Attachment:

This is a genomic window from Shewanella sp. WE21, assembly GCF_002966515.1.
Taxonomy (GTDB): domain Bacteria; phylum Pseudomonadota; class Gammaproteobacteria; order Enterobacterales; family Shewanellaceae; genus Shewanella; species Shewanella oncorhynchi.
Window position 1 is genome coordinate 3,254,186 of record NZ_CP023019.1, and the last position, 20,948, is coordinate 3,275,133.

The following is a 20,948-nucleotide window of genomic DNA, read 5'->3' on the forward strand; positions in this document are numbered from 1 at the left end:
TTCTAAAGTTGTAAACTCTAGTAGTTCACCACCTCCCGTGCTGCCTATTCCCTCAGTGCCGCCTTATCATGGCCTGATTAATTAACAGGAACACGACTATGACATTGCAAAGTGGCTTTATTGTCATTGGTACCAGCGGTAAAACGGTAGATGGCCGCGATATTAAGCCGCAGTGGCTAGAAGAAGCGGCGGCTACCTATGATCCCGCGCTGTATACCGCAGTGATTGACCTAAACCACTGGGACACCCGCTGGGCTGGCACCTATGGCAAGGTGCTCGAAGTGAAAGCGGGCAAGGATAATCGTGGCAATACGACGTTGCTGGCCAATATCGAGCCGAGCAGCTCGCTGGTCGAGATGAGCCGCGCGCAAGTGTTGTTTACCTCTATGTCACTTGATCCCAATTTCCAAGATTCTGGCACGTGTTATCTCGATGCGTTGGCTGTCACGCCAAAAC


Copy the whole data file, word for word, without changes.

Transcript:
This is a genomic window from Shewanella sp. WE21, assembly GCF_002966515.1.
Taxonomy (GTDB): domain Bacteria; phylum Pseudomonadota; class Gammaproteobacteria; order Enterobacterales; family Shewanellaceae; genus Shewanella; species Shewanella oncorhynchi.
Window position 1 is genome coordinate 3,254,186 of record NZ_CP023019.1, and the last position, 20,948, is coordinate 3,275,133.

The following is a 20,948-nucleotide window of genomic DNA, read 5'->3' on the forward strand; positions in this document are numbered from 1 at the left end:
TTCTAAAGTTGTAAACTCTAGTAGTTCACCACCTCCCGTGCTGCCTATTCCCTCAGTGCCGCCTTATCATGGCCTGATTAATTAACAGGAACACGACTATGACATTGCAAAGTGGCTTTATTGTCATTGGTACCAGCGGTAAAACGGTAGATGGCCGCGATATTAAGCCGCAGTGGCTAGAAGAAGCGGCGGCTACCTATGATCCCGCGCTGTATACCGCAGTGATTGACCTAAACCACTGGGACACCCGCTGGGCTGGCACCTATGGCAAGGTGCTCGAAGTGAAAGCGGGCAAGGATAATCGTGGCAATACGACGTTGCTGGCCAATATCGAGCCGAGCAGCTCGCTGGTCGAGATGAGCCGCGCGCAAGTGTTGTTTACCTCTATGTCACTTGATCCCAATTTCCAAGATTCTGGCACGTGTTATCTCGATGCGTTGGCTGTCACGCCAAAAC